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DIY microconsole


EricBall

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Ingredients:
Bought: Raspberry Pi Zero W, Pro: cheap at C$13.50 (+tax & shipping, case C$6), tiny (65mmx30mm), low power (powered via USB on TV), WiFi & Bluetooth (for controllers). Con: can only handle 8 bit & 16 bit gen consoles, miniature connectors require special cables (C$6)
On-Hand: 4GB micro-SD card, HDMI cable (dollar store), micro USB cable (for power), PS3 controller
For initial set up: PC (downloads etc), USB keyboard (to set WiFi passphrase), mini USB cable (for PS3 controller pairing),

I decided to use Lakka. The other popular option is RetroPie. However, both use RetroArch / libretro for the actual emulation (which is also used by a lot of other current non-PC emulator suites). Lakka is done by the same people as RetroArch and seems to have a minimalist ethos; which I tend to prefer. RetroPie can do more than just RetroArch, but I've read that makes configuraton more complex.

Getting the system up and running was a little rocky because the battery on the PS3 controller was dead - which made me think it wasn't connecting via Bluetooth. Before I realized that I charged up my son's 8bitdo NES30 Pro controller and got it connected - although that required SSH-ing into the box.

Then it was a simple matter of loading up some Vectrex ROMs (which are usable legally), clicking "Scan" and then playing some rasterized vector games.

The scanning process uses the No-Intro ROM database and automatically determines which console each ROM is for then puts them into a single list by platform. While uber-simple it does cause some issues, IMHO. The No-Intro database limits itself to perfect images of the commercial releases. So while this does exclude the huge number of hacked ROM images which other ROM sets include, it also excludes homebrews. It may also cause frustration if the easiest to find ROMs for a game aren't in the database. It also lacks any kind of organization - a must when several consoles have over a thousand titles.

I started by hauling out my external backup drive and started to search for the ROMs I snarfed from USENET 25 years ago. I then took the original yencoded messages, dumped them in almost 100 separate directories (to avoid possible name collison) and extracted the files. After clean-up, I had some 6000 archives with over 9000 files. Fortunately, I was able to use clrmamepro to load up the No-Intro database and use the Rebuild function to scan through those archives for any matching ROMs and re-archive them to files usable in Lakka. (Unfortunately this requires about an hour per platform.)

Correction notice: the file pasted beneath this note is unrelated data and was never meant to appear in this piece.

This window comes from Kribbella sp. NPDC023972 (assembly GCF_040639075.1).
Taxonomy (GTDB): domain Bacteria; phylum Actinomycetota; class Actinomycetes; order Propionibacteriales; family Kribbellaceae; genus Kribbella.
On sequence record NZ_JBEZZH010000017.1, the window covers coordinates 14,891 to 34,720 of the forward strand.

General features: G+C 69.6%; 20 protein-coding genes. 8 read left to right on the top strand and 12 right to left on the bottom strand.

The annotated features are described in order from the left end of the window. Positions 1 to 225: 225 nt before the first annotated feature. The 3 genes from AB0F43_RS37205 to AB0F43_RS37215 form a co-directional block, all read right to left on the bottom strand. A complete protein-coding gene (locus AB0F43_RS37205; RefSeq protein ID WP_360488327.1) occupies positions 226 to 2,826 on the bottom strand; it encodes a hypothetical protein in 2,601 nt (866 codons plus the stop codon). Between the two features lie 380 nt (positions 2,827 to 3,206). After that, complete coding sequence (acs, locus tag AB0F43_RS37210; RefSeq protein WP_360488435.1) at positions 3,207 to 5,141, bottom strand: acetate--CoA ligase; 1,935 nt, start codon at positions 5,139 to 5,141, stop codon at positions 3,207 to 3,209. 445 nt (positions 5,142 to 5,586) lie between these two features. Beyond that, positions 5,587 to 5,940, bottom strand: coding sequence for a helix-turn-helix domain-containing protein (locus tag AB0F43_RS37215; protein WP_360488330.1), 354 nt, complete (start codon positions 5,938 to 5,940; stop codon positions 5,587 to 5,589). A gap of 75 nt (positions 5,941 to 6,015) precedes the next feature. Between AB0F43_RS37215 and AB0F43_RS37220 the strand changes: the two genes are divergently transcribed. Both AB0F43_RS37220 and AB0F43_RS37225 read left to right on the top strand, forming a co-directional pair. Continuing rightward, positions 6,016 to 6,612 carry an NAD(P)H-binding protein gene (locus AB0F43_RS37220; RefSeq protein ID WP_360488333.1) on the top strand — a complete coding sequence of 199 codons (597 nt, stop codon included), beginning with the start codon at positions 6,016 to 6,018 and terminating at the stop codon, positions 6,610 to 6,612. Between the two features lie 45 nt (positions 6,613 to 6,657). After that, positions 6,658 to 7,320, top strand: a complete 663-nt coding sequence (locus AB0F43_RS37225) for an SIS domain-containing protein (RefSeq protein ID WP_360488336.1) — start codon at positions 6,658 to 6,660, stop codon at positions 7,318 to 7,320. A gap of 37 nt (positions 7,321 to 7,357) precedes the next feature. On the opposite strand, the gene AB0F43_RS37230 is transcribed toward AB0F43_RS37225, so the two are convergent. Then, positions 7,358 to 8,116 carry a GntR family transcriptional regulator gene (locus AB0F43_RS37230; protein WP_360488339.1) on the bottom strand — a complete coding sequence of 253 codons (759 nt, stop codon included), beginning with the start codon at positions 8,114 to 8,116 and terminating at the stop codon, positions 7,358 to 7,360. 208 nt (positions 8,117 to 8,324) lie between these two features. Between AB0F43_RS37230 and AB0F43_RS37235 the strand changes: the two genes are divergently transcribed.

Of course that still leaves me with several thousand ROMs (although I'm missing some notables as my collection is mostly pre-1993). My solution is to use Wikipedia's lists of best selling video games to pull out the most popular titles and do some additional pruning by language and to remove duplicates.

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Other quirks:

  1. 1. Some settings require a clean shutdown to save and/or take effect.
  2. 2. Lakka uses circle for OK and cross for cancel - there's a option in Settings to reverse this.
  3. 3. The default core for SNES is snes9x-2002, which might be better for performance, but is bad for compatibility (graphics glitches with Super Mario RPG, controls don't work with Donkey Kong Country), changing to snes9x-2010 resolves them.
  4. 4. I'm still trying to get bluemsx working. A kind soul provided the files which bluemsx reuqires so I now have MSX & MSX2 working. I need to do some testing then update the Lakka wiki with a better how-to.
  5. Colecovision ROMs aren't being recognized.
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I've been really considering going this route for a portable system that works with a PS3 controller and can run 8 and 16 bit systems. When using bluetooth are you limited to only one controller? My main reason for making a portable system is to be able to use it for 2 player games when I visit friends. I've read up on Pi systems quite a bit, but I've gotten mixed reviews. Some people think it's underpowered and that a laptop or small PC is better. I'd be interested in knowing what your thoughts are.

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Two controllers work fine. My son and I played some 2 player Joust and Super Mario Kart (slow).

 

As for it being underpowered, it really depends upon your expectations. Will it play a lot of games from the 8 & 16 bit generations - YES. Will it play every game perfectly - NO.

 

Also, while Lakka tries to be easy to use, there are areas where it's not there yet. So expect to have to do some forum/doc/Google research and stuff from the command line.

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